Since 1971, Australia’s national science agency, CSIRO has been partnering with Cotton Seed Distributors (CSD) in plant breeding and agronomy to put globally competitive cotton varieties that are pest and disease tolerant into the hands of Australian farmers.
This week the two organisations mark a combined investment of more than $150 million in research to ensure the long-term profitability and viability of Australian cotton.
CSIRO Executive Director of Future Industries, Kirsten Rose said CSD was one of CSIRO’s most important partners and their shared investment in innovation for the long term was the cornerstone of the Australian cotton industry’s success.
“The CSD-CSIRO collaboration demonstrates what can be achieved when an R&D partnership is flexible and fully integrated across the value chain to solve unmet industry needs,” Ms Rose said.
“CSIRO’s world-class research combined with CSD’s seed production, extension services and delivery to farmers ensures the industry has access to short-term and long-term solutions to the challenges they face.”
The CSD-CSIRO partnership has resulted in 116 cotton varieties delivered to growers, which have returned more than $5 billion to the cotton industry and through the delivery of third-party GM traits reduced insecticide use by 85 per cent and cut herbicide use by 52 per cent. Australian cotton farming is also the most water efficient in the world.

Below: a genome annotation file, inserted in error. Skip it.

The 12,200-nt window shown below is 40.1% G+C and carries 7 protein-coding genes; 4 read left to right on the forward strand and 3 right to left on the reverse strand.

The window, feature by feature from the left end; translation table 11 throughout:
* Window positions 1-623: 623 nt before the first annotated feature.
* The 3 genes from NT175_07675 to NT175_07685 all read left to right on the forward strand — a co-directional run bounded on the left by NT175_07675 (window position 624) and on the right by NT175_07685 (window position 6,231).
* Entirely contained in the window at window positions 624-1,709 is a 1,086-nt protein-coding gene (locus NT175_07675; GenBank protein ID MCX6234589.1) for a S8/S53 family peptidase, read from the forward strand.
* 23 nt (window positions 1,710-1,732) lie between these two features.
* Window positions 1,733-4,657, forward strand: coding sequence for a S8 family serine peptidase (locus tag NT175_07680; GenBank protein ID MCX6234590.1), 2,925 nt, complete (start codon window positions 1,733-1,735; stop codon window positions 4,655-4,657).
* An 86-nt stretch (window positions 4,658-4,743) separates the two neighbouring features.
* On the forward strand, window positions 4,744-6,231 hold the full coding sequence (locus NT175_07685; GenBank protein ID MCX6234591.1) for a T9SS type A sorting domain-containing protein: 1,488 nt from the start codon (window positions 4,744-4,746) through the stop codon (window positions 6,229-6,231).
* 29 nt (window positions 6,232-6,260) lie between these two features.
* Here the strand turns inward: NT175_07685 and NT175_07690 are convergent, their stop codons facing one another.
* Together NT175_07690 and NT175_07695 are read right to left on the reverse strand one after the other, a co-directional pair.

CSD is the only company in Australia that supplies farmers with cotton planting seed and is one of only a few independently owned and controlled cotton seed companies in the world today. What began from humble beginnings in 1967 in Wee Waa, northern NSW, has gone on to become a highly successful home-grown company with global impact.
CSD Managing Director, Peter Graham credited much of CSD’s success to the strong relationship with CSIRO, built on trust and a shared long-term vision.
“For 50 years, our partnership has helped Australian cotton growers achieve world leading yield and quality outcomes, and provided them with variety choice tailored to their production system," Mr Graham said.
Plant breeding is a long-game, and the time from initial crossing to the commercial release of a new variety can take up to 14 years. For this reason, in 2007, CSIRO and CSD formalised their relationship through the joint venture, Cotton Breeding Australia (CBA), to guarantee long-term funding for cotton breeding research projects.
Cotton Breeding Australia research ensures an ongoing pipeline of technologies that underpin long-term success of the cotton industry and continues to safeguard Australia’s $2 billion+ per annum cotton industry that produces enough cotton each year to clothe 500 million people.